Here's an example. The 2 paths out of the area are clear. The other sides are visibly blocked, and those sides have the most detail too.
Landmarks, rarely used noticeable objects, or a noticeable visual change (like having purple leaf trees in one area instead of green leaf trees), can make a certain map more memorable, and allow the player to remember where they are if they get lost. Say you have 6 forest maps and they loop in a circle. If they all look similar, then the player will get lost for some time. If you have one of the maps with a large statue in it for example, then when they reach that statue, they'll instantly remember where they are, and that map would be more interesting for it.
This is something even more important in an Action RPG or a game that has touch encounters, but make sure the player has enough space to move around. You shouldn't have little flowers blocking the player, or have small blocking objects everywhere. It'll make it harder for the player to get away from enemies. Try to limit the amount of objects you place in the players walkable area. If an area is not accessible to the player, then feel free to put more details there. Take a look at this map (From Seiken Densetsu 3):
The area that the player and the enemy can walk in have a dirt path, and a few flowers. In the areas that are inaccessible, there is a whole field of flowers, a bunch of green plants together, a variety of cliffwork, water, so it still looks nice while not intruding on the players space at all. Good for an action RPG and for a touch encounter map.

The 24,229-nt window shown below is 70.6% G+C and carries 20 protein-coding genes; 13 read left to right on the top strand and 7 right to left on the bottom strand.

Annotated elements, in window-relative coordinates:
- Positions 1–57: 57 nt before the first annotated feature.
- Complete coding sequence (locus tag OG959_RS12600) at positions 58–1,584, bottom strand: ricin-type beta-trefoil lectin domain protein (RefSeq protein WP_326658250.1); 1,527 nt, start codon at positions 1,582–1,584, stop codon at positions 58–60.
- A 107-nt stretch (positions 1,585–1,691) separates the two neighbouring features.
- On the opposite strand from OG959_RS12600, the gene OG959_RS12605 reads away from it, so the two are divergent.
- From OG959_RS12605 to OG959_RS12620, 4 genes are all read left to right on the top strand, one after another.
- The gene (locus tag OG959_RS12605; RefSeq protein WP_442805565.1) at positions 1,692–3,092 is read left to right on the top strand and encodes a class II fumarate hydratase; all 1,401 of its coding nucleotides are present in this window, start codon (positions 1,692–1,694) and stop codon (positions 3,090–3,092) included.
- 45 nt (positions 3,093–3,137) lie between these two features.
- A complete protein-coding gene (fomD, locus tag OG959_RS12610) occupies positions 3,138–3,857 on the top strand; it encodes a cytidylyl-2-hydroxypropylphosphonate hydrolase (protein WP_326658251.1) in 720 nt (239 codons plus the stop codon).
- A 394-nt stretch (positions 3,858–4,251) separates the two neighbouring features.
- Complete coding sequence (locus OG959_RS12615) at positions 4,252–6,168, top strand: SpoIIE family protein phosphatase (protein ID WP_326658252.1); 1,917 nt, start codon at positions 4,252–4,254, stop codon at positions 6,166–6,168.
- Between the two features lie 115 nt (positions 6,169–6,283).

Fogs and lighting effects are particularly abused in the RMXP community. I can understand, some of the effects are nice. However, be sparing with it. Maybe you're walking on a misty mountain. But if you even have them in your town, short of weather effects or for a specific foggy atmosphere, then you're likely overdoing it. Lighting effects should be subtle, and only for particular cutscenes or a rare map here and there where you'd really want to show off its beauty, then put a lighting effect. It'll make that map even more beautiful for it, and make it more memorable (See landmarks above). For most of FF6 and Seiken Densetsu 3, they did not use the effects even though they could. Fogs/Lighting is NOT a substitute for making a good map or there to hide your bad mapping. There are places where it's good to have though, a burning map. It's fine to use them for specific purposes. You may want to consider making or finding new ones and not relying on the same ones everyone uses.
The mist isn't grey and doesn't cover the whole map. It moves horizontally, and works nicely to give off the atmosphere here. Also, this is a good example of a night map which will be the next paragraph:
I see fairly often people making their maps near pitch black when it's dark. You have to consider people who aren't playing full screen, people with darker monitors (particularly CRT), and some peoples eyes aren't as good as others. It's not even needed most of the time, just lower the brightness a little and boost up the blue. You can see the Seiken Densetsu 3 screen above is dark and at night, yet everything is still very visible even without requiring full screen.
For contributing to the atmosphere, sound effects work well. You can really add to the atmosphere by just having sound effects in the back based on the area. Events such as birds, fish, butterflies can make the maps look more alive too.
Something that I'm adding on to here:
Some people go as far as to use graphing paper to map out their dungeons. It's good to plan out your area beforehand. Even if you're not an artist, you can at least sketch out the basic design of the map on a paper. With mapping, you not only want to consider how it looks, but how it functions for the player gameplay wise.
References for good maps:
Final Fantasy 6 mapshttp://www.fantasyanime.com/finalfantasy/ff6/ff6maps.htm
Seiken Densetsu 3http://mmxz.zophar.net/rpg/mana2/images/images.html
(Better for references if you're using RMXP or RM2k3. See the top of the post for RMVX references)